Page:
Cleanliness is another headache. In most of our schools, proper hygiene standards are non-existent. It’s a normal sight for most of our classrooms to remain filthy unless there is a special visit by some high-profile departmental officials. Particularly rife in the secondary schools, most of our learners do not see a need to keep their classrooms clean because they know their class teachers rarely supervise them to see to it that cleaning happens. I have heard teachers say ‘I am only paid to be here for seven hours; anything beyond that is none of my business’.
Let’s not forget basic communications technology. It is no surprise to me that the majority of my Accounting learners in our WhatsApp group have struggled to submit their academic work: data is simply too expensive. And it may be foreign to some, but owning a first-entry smartphone still is a far-fetched dream for many families in this country, as a 2018 study commissioned by International Research Development Centre has shown. Additionally, despite the willingness of the teachers to use digital tools for learning, some of our teachers still don’t know how to integrate ICT into teaching and learning.
The lockdown will also expose the relationship and communication dynamics at play between parents and schools. By this I mean, the existing relationship between the parents and schools—is it one characterised by mutual trust and respect or by mistrust and sabotage? Do parents feel the school has their best interests at heart? Are there clear communication lines between these two stakeholders—where the other can openly voice their concerns without fear of victimisation— or it’s the cat and a dog type of relationship? In my case, the way some of my learners’ parents have responded to our call to keep their children academically engaged is laudable. Our parents WhatsApp group has been populated with different tools:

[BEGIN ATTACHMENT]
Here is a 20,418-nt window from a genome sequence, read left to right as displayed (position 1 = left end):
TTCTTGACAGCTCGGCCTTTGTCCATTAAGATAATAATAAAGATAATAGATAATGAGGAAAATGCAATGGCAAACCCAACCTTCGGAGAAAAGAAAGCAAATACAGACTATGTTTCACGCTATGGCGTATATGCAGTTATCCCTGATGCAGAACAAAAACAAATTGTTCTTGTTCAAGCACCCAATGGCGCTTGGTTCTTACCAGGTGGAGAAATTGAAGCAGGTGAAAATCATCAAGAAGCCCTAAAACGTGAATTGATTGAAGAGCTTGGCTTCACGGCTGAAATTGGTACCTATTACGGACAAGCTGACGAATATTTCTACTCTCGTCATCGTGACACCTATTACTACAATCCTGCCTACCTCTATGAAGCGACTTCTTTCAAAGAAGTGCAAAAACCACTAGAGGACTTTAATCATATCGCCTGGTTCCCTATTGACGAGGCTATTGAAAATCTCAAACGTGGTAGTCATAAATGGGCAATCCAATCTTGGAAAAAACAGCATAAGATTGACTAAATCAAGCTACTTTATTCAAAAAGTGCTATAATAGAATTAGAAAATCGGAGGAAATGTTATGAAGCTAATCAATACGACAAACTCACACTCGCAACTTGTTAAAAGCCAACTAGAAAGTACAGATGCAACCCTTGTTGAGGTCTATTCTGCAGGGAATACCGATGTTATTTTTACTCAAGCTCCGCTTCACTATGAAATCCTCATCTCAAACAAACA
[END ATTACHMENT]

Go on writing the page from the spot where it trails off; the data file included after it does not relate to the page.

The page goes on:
· Information on which channels offer which subjects
· The times these will be shown
· How to homeschool and how to support their children psychologically
A way forward
To ensure the stability of township schools, and to support both learners and parents, we must consider the following:
1. Our schools need to establish deep financial reserves in order to respond to disasters. To achieve this, they will first have to maximise what they already have in their pockets and protect any extra grants they receive from donors and government.
2. Alumni trust funds should be established to ease any financial anxieties that exist within our schools.
3. More networking opportunities should be created through which schools can address issues such as how to draft convincing grant proposals to the corporate world. To achieve this, donors should be invited by the district offices to brief principals on the common mistakes they should avoid when they draft their proposals and what information should accompany their funding applications.
4. We also cannot ignore the corporate bias towards former Model C schools when it comes to sponsorships. In response, we need to encourage – while they are both in school and in the job market – our township and rural school learners to work towards serving on boards of companies so that it is easier to access these opportunities and invite corporate leaders who went through the township and rural schooling.
In crises also rise opportunities and I cannot think of a better time to explore what opportunities this pandemic presents to the basic education sector. But we can’t do it alone.
Lehlohonolo Mofokeng is an accounting teacher and the co-author of YOUR FIRST YEAR OF VARSITY.